Cakehole (12", Promo, W/Lbl) Marine Parade 2002
For Lovers, Not Fighters (12") Marine Parade 2003
Crooked (12") Marine Parade 2004
Restless (12") Marine Parade 2004
Restless (CDr) Marine Parade 2004
You Can Be Special Too (CD, Album) Marine Parade 2004
You Can Be Special Too (An Album) (2xLP) Marine Parade 2004
Pearl Shot (12") Marine Parade 2005
Pearl Shot (12", Promo) Marine Parade 2005
Y4K (CD) Distinct'ive Breaks Records 2005
Y4K (CD, Mixed, Comp, Promo) Distinct'ive Breaks Records 2005
FabricLive. 28 (CD) Fabric (London) 2006
FabricLive. 28 (CD, Promo) Fabric (London) 2006
FabricLive. 28 (Radio Mix) (CD, Promo) Fabric (London) 2006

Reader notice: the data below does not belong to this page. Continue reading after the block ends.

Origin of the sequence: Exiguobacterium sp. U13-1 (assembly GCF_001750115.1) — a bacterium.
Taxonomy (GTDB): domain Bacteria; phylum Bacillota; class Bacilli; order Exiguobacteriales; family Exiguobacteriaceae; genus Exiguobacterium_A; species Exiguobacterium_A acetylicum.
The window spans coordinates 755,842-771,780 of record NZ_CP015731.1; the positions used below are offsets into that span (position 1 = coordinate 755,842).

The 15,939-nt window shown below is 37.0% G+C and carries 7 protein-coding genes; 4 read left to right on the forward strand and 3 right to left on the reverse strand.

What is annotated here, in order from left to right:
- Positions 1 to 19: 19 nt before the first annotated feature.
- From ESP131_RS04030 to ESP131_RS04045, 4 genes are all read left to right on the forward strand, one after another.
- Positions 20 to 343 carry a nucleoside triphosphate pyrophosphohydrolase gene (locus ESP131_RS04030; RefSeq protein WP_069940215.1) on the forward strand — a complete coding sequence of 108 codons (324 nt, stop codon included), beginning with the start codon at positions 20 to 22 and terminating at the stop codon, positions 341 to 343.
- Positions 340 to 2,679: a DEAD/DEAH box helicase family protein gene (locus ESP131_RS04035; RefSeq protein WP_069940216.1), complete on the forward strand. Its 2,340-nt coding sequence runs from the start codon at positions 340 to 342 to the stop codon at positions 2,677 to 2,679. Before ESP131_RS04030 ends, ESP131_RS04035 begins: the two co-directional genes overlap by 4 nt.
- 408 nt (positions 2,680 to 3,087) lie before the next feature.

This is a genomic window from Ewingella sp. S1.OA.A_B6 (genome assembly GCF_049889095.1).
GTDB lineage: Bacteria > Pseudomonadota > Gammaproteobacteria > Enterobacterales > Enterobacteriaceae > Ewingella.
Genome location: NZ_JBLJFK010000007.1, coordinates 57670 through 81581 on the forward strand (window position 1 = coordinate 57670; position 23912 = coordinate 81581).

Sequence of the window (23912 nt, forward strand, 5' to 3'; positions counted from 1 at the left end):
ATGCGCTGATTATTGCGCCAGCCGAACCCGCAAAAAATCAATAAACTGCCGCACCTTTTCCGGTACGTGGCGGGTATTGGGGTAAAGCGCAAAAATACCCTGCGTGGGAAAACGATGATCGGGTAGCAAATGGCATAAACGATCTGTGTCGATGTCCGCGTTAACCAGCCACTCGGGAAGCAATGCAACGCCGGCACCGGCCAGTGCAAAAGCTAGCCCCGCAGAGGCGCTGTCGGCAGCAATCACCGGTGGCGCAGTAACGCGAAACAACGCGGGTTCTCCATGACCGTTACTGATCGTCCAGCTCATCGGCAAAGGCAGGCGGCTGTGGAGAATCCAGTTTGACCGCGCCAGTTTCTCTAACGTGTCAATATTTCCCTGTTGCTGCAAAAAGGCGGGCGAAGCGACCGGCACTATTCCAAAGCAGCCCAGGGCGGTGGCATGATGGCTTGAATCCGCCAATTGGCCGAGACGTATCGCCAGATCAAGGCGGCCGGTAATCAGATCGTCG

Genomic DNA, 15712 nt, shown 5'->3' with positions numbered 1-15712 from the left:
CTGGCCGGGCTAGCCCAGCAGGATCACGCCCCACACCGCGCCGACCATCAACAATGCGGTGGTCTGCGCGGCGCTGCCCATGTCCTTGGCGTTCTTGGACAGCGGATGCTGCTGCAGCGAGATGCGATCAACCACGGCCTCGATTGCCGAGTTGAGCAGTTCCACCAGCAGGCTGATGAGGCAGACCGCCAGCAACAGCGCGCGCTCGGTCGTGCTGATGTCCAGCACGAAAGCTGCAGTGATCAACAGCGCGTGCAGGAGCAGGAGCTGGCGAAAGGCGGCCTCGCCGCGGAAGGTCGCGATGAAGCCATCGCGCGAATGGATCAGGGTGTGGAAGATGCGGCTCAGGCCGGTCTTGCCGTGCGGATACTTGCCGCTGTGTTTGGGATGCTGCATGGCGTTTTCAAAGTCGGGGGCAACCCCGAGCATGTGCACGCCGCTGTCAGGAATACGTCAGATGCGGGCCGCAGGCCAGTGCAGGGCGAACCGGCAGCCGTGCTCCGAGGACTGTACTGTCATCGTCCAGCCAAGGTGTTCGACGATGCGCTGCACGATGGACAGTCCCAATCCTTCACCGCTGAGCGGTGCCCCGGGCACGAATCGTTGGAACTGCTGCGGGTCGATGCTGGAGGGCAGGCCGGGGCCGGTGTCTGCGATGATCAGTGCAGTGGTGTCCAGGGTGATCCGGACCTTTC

They Live! (12") Marine Parade 2008



Evil Nine have experienced huge success the world over releasing 2 critically acclaimed albums "You Can Be Special Too' & 'They Live' collaborating with the likes of Aesop Rock, E-LP, Autokratz, Juice Aleem, Toastie Taylor & Emily Breeze. Tom Beaufoy and Pat Pardy first combined skills in 1998 and were quickly identified as a quality DJ/Producer duo by Adam freeland who signed them to his Marine Parade label. Since then each of their releases has distinguished Evil Nine as innovators who refuse to blend into the scene. Deriving their musical flavour from multiple influencespost punk, italio disco, electro, classic power ballads, techno, krautrock, yacht rock, hip hop & 80's electronic movie soundtracks - they create an original and minimal sound packed with emotive ability.have always avoided being pigeon holed. Forthcoming remixes of NASA, The Temper Trap, Juice Aleem & Ian Brown are imminent whilst the duo are currently working on new material for release on Marine Parade.